What to say?

  1. Hi everyone--I need your advice. I have to confront a notoriously lazy tech about what she did wrong the last time I worked with her and what I expect of her in the future and need to streamline what I am going to say.

    This tech has been written up before by one of our nurse educators. The reason she's still working in the Newborn Nursery (NBN) is a mystery to me. I was charge in the NBN a couple of days ago. Here's a list of the things she did that were a problem for me:
    • Took a 40-minute breakfast break (should've been 15 mins.)
    • Took a 40-minute lunch break (should've been 30 mins.)
    • Asked me for an afternoon break
    • Got mad and virtually slowed down to a near halt because she couldn't get that last break (a pt.'s acuity went up & there was work to do)
    • Was devising and discussing a pt's plan of care with the attending MD behind my back (I walked in on the conversation). The pt. was apneic and I was not going to let the pt. go out to breastfeed until I could see that the pt. could sat well on room air. She wanted to take the pt. to the mother. (Practicing nursing without a license?)
    • Did not do a routine blood test that must be done in a timely manner. I'd asked her twice to do it. I went to give report at shift change and realized that she hadn't done the blood test and there was only 12 minutes to get the test done. I had to find someone to do it because I had to give report to the NBN night shift charge RN.
    • She left without asking if there was anything else to be done (which would've included the above-mentioned blood test). One has to check out with the charge RN before leaving.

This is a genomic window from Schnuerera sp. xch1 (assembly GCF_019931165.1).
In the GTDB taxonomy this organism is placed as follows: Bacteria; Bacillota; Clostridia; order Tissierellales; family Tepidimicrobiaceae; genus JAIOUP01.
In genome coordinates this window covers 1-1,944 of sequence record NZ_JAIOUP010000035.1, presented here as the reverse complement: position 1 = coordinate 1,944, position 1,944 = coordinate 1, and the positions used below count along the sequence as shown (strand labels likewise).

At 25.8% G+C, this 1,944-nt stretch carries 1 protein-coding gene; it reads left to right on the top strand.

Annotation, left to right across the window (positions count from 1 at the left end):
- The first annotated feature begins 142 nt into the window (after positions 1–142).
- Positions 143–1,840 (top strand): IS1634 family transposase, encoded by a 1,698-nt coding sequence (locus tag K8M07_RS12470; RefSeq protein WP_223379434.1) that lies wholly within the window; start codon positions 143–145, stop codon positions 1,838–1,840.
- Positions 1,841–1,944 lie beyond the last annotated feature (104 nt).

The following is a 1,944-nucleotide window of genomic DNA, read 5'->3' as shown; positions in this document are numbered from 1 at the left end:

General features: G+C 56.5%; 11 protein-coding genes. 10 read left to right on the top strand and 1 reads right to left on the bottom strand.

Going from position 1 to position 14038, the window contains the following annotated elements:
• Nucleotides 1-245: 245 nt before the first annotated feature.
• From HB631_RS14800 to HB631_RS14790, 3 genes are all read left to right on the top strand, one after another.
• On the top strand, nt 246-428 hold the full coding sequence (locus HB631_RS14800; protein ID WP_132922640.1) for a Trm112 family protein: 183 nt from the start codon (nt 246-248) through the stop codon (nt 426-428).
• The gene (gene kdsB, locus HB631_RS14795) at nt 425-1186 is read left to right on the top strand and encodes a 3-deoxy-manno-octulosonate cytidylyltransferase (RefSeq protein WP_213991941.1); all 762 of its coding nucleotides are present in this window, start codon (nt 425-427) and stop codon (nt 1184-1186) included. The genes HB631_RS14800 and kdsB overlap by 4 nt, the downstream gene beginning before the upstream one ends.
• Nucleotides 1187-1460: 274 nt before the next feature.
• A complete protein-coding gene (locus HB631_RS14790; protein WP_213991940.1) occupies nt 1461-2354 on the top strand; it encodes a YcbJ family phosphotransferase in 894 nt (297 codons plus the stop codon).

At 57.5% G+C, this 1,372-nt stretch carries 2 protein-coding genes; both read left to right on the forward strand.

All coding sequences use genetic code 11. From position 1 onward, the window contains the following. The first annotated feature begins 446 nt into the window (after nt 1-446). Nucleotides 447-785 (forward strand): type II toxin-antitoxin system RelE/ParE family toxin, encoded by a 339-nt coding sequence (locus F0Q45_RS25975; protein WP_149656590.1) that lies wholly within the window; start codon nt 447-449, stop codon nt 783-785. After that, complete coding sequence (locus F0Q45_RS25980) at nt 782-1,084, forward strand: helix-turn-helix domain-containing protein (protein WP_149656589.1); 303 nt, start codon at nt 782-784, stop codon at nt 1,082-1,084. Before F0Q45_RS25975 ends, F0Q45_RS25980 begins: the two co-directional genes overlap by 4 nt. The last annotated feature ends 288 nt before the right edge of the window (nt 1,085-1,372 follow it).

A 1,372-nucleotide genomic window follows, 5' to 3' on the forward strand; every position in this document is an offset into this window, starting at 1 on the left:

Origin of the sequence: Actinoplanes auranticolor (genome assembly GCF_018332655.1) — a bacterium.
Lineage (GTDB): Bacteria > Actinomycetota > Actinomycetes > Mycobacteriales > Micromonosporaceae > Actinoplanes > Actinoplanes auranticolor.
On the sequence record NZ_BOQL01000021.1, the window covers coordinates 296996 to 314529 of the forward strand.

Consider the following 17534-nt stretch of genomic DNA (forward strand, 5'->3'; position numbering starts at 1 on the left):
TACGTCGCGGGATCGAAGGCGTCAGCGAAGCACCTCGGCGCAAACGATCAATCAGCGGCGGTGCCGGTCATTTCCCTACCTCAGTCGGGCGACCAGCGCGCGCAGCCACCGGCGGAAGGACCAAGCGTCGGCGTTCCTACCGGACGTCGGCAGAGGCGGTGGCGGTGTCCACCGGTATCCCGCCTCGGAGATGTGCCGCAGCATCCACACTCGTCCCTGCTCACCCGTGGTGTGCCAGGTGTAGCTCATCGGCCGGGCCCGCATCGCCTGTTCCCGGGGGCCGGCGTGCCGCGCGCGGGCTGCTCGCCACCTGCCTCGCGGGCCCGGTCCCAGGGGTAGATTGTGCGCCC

• She left an infant warmer unit TRASHED for two hours. It didn't get cleaned until the night shift came in. (I didn't have time to do it; it was her responsibility. I was taking care of patients.)
    • She TOLD me to do one of our daily chores because "all the other nurses have been doing it, and frankly, the nurse SHOULD do it." If I ahdn't already been doing it in the interest of the fact that we were running out of time, I'd have told her to do it. I just told her that I was already in the process of doing it.
    This tech has been working on the unit for 8 years. I think she does what she does because she doesn't want to work for her paycheck. She pushes to see how much she can get away with. I have only been a nurse for a year, but I will be darned if I am going to allow her to do this to me. I am going to state my expectations to her and let her know that if she does not meet them, she will be written up. I know writing people up "makes waves," etc. , but her behavior is affecting staff morale and more importantly, patient care.